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Some work I've done toward specializing Scala's Numeric trait
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README

README

This is a basic demo I've written to show some basic improvements in speed we
can get with a specialized Numeric trait. I hope to release this as
an independent jar that people can plug in to do fast generic math, and
eventually I hope to get code like this integrated into the mainline
scala.math.Numeric trait.  

=== BENCHMARKS ===

You can run the performance tests with "sbt run".

The output shows the speed (in ms) of a direct implementation (without
generics), a new implementation (using my own Numeric) and an old
implementation (using the builtin Numeric).

  n:d is how new compares to direct
  o:d is how old compares to direct
  o:n is how old compares to new

It also creates a benchmark.html file which colorizes the output.

=== RESULTS ===

There are some interesting results:

1. scala.math.Numeric performs terribly on integral types but does a bit better
on fractional ones.

2. scala.util.Sorting.quickSort lacks a direct Long implementation, so using it
with Longs is ~5x slower than Int, Float or Double.

3. The specialized Numeric class basically performs as well as direct except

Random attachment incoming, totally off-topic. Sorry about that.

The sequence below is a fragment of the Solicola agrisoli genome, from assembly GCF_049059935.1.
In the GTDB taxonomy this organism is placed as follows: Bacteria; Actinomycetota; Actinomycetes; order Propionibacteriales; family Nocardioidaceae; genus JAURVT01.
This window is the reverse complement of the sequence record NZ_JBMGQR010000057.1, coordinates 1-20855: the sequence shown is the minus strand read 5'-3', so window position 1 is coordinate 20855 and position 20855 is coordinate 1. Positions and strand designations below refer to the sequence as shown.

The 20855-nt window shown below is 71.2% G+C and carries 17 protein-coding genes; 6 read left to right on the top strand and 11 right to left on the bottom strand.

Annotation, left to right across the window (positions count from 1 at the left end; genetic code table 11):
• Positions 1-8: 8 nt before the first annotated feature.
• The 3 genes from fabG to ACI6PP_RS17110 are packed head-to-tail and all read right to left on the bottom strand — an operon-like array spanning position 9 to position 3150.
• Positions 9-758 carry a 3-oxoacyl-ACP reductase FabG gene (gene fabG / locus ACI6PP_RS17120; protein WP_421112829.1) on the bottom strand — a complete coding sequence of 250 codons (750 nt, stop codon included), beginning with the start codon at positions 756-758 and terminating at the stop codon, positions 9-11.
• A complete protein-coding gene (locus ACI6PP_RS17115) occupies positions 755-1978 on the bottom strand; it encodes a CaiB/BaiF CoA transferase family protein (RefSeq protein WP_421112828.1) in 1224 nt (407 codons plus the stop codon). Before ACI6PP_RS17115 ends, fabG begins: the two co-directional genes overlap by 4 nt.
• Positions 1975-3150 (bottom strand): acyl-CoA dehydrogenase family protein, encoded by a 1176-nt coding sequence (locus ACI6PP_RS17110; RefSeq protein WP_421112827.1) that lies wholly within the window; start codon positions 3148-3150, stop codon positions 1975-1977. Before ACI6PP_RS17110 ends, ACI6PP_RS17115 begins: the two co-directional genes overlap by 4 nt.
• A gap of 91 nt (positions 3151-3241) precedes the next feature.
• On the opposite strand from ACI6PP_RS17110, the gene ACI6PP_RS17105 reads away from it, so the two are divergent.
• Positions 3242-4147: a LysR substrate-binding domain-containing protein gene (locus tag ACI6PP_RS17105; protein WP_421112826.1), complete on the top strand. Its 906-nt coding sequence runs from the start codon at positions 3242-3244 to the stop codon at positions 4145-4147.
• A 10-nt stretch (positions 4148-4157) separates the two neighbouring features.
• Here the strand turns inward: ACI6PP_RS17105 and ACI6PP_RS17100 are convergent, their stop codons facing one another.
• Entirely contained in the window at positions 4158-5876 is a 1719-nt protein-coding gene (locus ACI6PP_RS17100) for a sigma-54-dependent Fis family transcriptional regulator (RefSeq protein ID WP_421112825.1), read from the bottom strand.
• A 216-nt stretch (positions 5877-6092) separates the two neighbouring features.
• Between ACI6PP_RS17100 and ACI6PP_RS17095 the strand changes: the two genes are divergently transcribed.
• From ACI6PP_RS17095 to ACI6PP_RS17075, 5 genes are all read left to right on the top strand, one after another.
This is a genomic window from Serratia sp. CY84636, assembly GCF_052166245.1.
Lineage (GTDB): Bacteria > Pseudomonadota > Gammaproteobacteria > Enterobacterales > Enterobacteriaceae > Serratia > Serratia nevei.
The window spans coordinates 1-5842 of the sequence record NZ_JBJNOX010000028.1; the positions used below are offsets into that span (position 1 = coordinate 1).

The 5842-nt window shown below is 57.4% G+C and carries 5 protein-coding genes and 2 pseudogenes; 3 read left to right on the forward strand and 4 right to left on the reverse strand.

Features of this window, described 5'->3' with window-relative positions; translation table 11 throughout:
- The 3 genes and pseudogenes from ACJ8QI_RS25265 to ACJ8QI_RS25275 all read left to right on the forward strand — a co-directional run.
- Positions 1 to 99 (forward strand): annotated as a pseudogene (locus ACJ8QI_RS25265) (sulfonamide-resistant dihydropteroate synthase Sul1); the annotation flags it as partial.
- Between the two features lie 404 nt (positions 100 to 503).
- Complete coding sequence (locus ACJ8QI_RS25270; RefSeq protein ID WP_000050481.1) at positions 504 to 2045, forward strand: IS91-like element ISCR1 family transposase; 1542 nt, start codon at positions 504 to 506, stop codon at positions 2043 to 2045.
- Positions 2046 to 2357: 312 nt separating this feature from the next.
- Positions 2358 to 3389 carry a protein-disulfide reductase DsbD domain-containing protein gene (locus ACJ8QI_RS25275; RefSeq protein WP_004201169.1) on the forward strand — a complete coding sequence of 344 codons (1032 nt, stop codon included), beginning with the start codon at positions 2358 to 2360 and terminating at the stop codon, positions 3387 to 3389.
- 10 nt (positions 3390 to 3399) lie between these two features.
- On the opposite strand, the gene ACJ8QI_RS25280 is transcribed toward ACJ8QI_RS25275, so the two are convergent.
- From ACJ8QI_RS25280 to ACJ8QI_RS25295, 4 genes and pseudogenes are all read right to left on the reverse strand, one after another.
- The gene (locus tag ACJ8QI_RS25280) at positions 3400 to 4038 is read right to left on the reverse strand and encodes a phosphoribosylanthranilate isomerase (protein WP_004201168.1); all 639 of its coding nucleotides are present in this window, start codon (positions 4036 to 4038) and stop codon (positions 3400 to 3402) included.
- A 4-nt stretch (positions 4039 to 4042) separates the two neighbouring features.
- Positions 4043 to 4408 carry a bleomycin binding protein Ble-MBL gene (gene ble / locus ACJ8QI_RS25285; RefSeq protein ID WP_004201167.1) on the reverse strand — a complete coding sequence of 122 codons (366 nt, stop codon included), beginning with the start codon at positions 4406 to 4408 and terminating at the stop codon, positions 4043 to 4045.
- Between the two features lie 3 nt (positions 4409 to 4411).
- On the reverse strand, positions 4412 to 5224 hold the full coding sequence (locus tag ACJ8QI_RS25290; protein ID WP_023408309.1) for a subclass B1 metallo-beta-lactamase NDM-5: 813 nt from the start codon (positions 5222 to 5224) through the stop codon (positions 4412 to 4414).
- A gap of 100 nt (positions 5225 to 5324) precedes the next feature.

when using infix operators. The current Numeric is clearly inappropriate for
any application where performance is important.

=== NUMERIC DIFFERENCES ===

While very similar to scala.math.Numeric, my Numeric trait has some
differences. The most significant ones are: 

1. It does not inherit from the Ordering typeclass, but rather directly
implements the comparison methods. I will try to do some cleanup on this and
make it more compatible with Ordering, but it was important to me that the
comparison methods are also specialized.  

2. It does not implement Integral/Fractional. I think that leaving
division/modulo off of Numeric is a mistake, and don't think that forcing users
to use Integral/Fractional is a good idea. Given that Scala uses the same
symbol (/) to mean both "integer division" and "true division" it seems clear
that Numeric can too. 

3. It's in a different package (com.azavea.math).
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